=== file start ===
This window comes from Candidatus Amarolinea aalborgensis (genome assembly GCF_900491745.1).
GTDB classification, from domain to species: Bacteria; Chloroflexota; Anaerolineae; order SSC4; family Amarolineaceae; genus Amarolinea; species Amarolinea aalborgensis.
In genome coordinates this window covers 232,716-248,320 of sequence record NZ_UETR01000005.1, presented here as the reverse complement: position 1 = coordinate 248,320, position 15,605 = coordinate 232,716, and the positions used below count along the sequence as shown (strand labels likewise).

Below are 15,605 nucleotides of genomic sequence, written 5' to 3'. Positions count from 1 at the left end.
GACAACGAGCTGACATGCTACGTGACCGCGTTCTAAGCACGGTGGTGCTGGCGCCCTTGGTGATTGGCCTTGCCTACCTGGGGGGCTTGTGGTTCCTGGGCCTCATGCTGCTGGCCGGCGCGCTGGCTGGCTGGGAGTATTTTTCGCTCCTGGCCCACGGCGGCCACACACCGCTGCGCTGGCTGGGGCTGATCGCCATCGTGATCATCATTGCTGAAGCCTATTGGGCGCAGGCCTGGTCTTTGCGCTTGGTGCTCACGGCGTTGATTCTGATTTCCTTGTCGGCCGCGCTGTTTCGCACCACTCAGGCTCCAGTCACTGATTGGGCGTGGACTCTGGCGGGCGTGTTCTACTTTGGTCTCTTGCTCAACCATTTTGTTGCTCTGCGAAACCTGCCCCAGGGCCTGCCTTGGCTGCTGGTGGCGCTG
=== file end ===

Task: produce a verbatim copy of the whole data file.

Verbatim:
This window comes from Candidatus Amarolinea aalborgensis (genome assembly GCF_900491745.1).
GTDB classification, from domain to species: Bacteria; Chloroflexota; Anaerolineae; order SSC4; family Amarolineaceae; genus Amarolinea; species Amarolinea aalborgensis.
In genome coordinates this window covers 232,716-248,320 of sequence record NZ_UETR01000005.1, presented here as the reverse complement: position 1 = coordinate 248,320, position 15,605 = coordinate 232,716, and the positions used below count along the sequence as shown (strand labels likewise).

Below are 15,605 nucleotides of genomic sequence, written 5' to 3'. Positions count from 1 at the left end.
GACAACGAGCTGACATGCTACGTGACCGCGTTCTAAGCACGGTGGTGCTGGCGCCCTTGGTGATTGGCCTTGCCTACCTGGGGGGCTTGTGGTTCCTGGGCCTCATGCTGCTGGCCGGCGCGCTGGCTGGCTGGGAGTATTTTTCGCTCCTGGCCCACGGCGGCCACACACCGCTGCGCTGGCTGGGGCTGATCGCCATCGTGATCATCATTGCTGAAGCCTATTGGGCGCAGGCCTGGTCTTTGCGCTTGGTGCTCACGGCGTTGATTCTGATTTCCTTGTCGGCCGCGCTGTTTCGCACCACTCAGGCTCCAGTCACTGATTGGGCGTGGACTCTGGCGGGCGTGTTCTACTTTGGTCTCTTGCTCAACCATTTTGTTGCTCTGCGAAACCTGCCCCAGGGCCTGCCTTGGCTGCTGGTGGCGCTG